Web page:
In today’s market, it is imperative to be knowledgeable and have an edge over the competition. ACI members have it…they are engaged, informed, and stay up to date by taking advantage of benefits that ACI membership provides them.
Read more about membership
Become an ACI Member
Founded in 1904 and headquartered in Farmington Hills, Michigan, USA, the American Concrete Institute is a leading authority and resource worldwide for the development, dissemination, and adoption of its consensus-based standards, technical resources, educational programs, and proven expertise for individuals and organizations involved in concrete design, construction, and materials, who share a commitment to pursuing the best use of concrete.
American Concrete Institute
38800 Country Club Dr.
Farmington Hills, MI
Chat with Us Online Now
Feedback via Email
Home > Publications > International Concrete Abstracts Portal
The International Concrete Abstracts Portal is an ACI led collaboration with leading technical organizations from within the international concrete industry and offers the most comprehensive collection of published concrete abstracts.
Title: Effects of High Fineness and Large Amounts of Ground Granulated Blast Furnace Slag on Properties and Microstructure of Slag Cements
Author(s): T. Tomisawa and M. Fujll
Publication: Special Publication
Appears on pages(s): 951-974
Keywords: blast furnace slag; blended cements; compressive strength; fineness; heat of hydration; microstructure; porosity; slags; strength; Materials Research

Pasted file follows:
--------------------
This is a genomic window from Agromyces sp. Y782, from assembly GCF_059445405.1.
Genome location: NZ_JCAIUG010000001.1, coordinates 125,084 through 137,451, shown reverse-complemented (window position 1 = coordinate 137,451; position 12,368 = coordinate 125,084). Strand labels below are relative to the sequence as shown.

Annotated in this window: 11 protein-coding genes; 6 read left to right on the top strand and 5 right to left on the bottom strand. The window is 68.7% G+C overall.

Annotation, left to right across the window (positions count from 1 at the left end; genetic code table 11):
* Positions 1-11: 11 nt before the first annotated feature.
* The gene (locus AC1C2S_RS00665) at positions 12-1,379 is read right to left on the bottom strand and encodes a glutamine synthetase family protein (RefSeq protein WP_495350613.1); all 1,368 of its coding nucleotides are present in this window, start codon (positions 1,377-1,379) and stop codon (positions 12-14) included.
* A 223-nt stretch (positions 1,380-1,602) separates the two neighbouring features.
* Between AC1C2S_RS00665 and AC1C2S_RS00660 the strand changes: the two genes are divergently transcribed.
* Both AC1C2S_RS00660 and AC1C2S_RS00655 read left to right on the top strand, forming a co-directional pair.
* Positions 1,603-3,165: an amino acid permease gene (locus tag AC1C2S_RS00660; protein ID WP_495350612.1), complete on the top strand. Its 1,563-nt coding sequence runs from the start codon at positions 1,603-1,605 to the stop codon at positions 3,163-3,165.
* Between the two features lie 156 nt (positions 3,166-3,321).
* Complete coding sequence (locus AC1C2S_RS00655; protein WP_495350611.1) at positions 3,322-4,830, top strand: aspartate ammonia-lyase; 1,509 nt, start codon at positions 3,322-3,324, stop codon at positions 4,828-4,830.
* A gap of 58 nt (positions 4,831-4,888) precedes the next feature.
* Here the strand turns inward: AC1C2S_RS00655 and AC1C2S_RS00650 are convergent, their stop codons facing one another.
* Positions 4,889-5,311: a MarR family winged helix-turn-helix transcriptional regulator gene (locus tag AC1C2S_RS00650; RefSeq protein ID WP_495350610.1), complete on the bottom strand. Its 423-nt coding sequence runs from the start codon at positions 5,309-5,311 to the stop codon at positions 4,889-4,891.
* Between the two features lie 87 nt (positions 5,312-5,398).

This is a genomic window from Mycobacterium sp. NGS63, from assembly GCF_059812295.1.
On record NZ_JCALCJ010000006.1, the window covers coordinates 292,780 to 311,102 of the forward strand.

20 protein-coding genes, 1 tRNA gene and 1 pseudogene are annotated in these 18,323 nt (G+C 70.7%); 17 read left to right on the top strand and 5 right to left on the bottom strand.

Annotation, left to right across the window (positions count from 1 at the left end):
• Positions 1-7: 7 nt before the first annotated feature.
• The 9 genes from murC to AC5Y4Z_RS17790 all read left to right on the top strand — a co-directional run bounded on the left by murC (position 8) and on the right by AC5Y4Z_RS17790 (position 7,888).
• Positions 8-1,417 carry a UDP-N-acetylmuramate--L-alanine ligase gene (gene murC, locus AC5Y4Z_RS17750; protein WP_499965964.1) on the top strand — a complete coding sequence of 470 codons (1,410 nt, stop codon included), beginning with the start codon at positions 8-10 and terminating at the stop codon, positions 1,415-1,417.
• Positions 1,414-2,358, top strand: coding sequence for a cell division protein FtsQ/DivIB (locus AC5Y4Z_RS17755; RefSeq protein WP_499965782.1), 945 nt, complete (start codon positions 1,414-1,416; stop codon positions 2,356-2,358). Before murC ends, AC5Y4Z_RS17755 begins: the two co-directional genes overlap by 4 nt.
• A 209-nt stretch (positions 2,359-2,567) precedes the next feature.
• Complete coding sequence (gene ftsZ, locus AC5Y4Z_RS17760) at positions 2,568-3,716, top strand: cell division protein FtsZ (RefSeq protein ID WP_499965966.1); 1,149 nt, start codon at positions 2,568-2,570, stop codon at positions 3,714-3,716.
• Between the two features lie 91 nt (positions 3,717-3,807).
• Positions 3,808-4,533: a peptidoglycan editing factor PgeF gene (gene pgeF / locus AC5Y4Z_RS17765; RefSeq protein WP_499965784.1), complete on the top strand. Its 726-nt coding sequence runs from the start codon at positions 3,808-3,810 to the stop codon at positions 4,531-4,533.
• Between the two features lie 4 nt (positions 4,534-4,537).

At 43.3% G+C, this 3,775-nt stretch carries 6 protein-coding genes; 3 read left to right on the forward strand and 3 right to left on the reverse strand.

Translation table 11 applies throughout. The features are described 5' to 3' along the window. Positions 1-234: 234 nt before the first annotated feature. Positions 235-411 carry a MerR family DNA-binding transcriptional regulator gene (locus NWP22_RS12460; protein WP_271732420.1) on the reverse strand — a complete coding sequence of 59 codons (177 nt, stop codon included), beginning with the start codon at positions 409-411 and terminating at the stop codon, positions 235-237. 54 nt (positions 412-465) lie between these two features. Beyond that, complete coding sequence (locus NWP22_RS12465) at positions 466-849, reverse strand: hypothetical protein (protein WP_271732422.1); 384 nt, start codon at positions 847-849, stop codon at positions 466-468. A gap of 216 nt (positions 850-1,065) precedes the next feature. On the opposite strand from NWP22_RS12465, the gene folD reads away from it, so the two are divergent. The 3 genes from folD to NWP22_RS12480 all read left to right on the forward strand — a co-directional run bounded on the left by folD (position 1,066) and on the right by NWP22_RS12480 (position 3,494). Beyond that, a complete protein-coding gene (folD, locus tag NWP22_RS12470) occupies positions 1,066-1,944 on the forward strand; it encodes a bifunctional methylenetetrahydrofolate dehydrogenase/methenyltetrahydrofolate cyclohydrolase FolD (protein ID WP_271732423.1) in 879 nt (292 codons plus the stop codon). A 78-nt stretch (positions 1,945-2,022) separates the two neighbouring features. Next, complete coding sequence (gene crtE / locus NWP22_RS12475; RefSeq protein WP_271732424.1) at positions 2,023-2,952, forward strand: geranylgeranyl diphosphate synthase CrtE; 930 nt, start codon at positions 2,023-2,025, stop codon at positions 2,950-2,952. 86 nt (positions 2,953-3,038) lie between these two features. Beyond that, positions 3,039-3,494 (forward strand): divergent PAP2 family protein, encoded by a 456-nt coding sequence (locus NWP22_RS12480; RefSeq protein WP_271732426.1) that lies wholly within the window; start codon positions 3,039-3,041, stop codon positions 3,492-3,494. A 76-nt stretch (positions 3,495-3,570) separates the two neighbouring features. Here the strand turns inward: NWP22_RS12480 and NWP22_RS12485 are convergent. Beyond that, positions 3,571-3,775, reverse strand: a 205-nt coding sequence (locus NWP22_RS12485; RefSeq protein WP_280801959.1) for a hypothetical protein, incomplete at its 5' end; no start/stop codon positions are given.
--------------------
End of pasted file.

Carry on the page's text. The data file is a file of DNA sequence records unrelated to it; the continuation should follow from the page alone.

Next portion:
Abstract:Describes test results obtained on the heat of hydration, strength development, hydration products, pore structure, and combined water of blended cements with high fineness and large amounts of ground granulated blast furnace slag (GGBS) and discusses the relationship between them, comparing them with ordinary portland cement (OPC) and blended cement with smaller amounts of GGBS. The following conclusions were drawn from this study. 1. The heat of hydration of blended cement with over 70 percent content of GGBS reduces significantly. The blended cement incorporating a large amount of GGBS with high fineness can have the properties of lower heat of hydration and relatively high compressive strength required for massive concrete generally used in Japan. 2. The blended cement with high fineness and high content of GGBS results in a more compact pore structure than OPC due to the formation of finer hydration products.
Click here to become an online Journal subscriber